Former Libyan Ambassador Ali Aujali
, a leader of the rebels fighting tyrant Moammar Gadhafi, says the tide is turning, and if not for the military intervention of the United States and its allies, more than 100,000 people would have perished. But, Aujali also said on CNN Thursday the opposition needs recognition — and better weapons.
“We have seen a lot of — a lot of progress since this strike began last Saturday,” Aujali told CNN’s Eliot Spitzer. “First of all . . . when [air strikes] hit Gadhafi's forces marching from west to east, just 40 kilometers from Benghazi, they saved not less than 100,000, 150,000 lives.
“If Gadhafi manages to reach Benghazi, [with] the forces he has, he can destroy the east of Libya completely. Today we can see also a difference in balance of power on the ground,” Aujali said.”Now the opposition, they are marching, but their problem now is . . . weapons, they don't have enough weapons, and the range of their weapons is shorter than Gadhafi's.
“They need to be supplied with weapons,” he continued, adding he has met with Secretary of State Hillary Clinton and requested recognition and arms for the opposition.
“This is my priority, and the priority of my people — the protection of the human life and the recognition, because now the [opposition] council, this is the only body we have created since the demonstrations started in Benghazi,” he said. “Now we want recognition. Because [the rebels then] will have access to the frozen money, then they can buy more medicine, they can buy more food, and they can buy more armor.”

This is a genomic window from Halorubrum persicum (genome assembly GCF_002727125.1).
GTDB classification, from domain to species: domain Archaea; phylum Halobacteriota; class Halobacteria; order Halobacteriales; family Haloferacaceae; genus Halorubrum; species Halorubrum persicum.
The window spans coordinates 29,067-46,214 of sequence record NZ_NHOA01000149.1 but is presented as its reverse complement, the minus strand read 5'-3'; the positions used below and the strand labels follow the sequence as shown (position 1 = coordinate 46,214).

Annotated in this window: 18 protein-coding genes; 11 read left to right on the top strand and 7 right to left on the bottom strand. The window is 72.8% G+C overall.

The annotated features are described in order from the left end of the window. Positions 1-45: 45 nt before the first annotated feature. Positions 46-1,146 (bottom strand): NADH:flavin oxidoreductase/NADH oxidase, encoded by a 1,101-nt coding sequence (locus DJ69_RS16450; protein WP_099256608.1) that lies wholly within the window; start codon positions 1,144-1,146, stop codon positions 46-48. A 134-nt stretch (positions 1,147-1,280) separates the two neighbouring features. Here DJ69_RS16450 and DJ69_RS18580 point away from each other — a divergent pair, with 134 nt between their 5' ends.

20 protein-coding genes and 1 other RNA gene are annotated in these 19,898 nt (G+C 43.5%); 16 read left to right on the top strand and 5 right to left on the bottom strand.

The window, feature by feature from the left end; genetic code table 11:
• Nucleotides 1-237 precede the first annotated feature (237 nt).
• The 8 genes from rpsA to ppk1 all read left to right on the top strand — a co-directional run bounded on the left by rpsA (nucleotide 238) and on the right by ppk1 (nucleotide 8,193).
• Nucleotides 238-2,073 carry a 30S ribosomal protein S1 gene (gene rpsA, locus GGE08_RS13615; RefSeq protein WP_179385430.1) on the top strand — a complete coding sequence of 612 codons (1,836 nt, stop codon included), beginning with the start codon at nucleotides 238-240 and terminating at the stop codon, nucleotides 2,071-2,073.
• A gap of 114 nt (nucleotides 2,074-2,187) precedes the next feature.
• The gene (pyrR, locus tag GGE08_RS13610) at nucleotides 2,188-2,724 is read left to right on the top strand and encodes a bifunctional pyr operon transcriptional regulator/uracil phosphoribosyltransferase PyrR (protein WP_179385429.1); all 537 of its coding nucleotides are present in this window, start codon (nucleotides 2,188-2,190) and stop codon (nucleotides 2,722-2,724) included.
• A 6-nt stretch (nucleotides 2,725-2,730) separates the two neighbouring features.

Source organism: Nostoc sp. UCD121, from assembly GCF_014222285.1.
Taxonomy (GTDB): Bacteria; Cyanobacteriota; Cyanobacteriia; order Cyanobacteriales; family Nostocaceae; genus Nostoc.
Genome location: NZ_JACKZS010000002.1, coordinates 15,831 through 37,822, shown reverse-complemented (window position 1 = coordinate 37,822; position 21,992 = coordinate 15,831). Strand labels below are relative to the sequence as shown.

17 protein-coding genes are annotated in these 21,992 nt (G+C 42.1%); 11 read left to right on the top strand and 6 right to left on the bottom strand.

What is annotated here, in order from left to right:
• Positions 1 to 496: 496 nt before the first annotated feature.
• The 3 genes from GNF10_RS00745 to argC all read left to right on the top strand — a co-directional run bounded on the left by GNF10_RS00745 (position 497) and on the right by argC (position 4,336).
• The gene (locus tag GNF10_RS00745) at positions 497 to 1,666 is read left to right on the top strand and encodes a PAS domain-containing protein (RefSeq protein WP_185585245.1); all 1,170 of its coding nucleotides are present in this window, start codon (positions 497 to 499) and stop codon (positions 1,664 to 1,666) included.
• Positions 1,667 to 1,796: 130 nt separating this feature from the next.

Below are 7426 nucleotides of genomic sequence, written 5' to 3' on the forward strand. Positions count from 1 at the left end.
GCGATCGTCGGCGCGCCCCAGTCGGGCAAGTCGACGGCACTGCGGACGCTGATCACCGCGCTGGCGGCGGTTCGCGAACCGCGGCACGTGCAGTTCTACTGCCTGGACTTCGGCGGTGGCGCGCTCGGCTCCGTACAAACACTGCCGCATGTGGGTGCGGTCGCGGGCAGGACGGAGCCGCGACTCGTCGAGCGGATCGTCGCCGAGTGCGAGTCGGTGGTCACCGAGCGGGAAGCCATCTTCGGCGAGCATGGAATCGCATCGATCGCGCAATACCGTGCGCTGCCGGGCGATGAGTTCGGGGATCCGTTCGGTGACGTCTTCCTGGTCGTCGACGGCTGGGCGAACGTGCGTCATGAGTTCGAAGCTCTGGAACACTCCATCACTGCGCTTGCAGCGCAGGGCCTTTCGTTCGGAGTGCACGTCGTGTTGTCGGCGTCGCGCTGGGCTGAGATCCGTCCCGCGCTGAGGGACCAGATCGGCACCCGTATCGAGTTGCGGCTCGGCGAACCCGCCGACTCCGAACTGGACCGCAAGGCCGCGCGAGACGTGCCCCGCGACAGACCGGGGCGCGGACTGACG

Spitzer noted some are worried that if Gadhafi is toppled, Libya might descend into civil war and an Islamist government might take power, which is neither democratic nor friendly to the West. Aujali said the concerns were unfounded.
“I think the Libyan people, they have been suffering for 42 years. This is the great chance for them to choose their own government,” Aujali said. “We want a democratic country that respects its own people — respects their dreams, respects their neighbors, respects the international community.
“Libyan society is a very open society, very moderate society,” he added.” Don’t listen to Gadhafi's accusation that we have al-Qaida — I think nobody is believing that now.
“I will never accept this term of civil war. Libyans, they’re not fighting each other. Libyans, they're fighting . . . Gadhafi.”
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